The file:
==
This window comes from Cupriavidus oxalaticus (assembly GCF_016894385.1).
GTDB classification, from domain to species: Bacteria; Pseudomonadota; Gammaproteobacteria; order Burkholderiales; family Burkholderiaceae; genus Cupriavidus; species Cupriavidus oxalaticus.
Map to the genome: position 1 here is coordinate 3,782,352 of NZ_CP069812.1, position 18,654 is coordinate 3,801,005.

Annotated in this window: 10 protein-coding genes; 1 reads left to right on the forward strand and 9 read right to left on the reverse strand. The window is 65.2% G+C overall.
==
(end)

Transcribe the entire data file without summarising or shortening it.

This window comes from Cupriavidus oxalaticus (assembly GCF_016894385.1).
GTDB classification, from domain to species: Bacteria; Pseudomonadota; Gammaproteobacteria; order Burkholderiales; family Burkholderiaceae; genus Cupriavidus; species Cupriavidus oxalaticus.
Map to the genome: position 1 here is coordinate 3,782,352 of NZ_CP069812.1, position 18,654 is coordinate 3,801,005.

Annotated in this window: 10 protein-coding genes; 1 reads left to right on the forward strand and 9 read right to left on the reverse strand. The window is 65.2% G+C overall.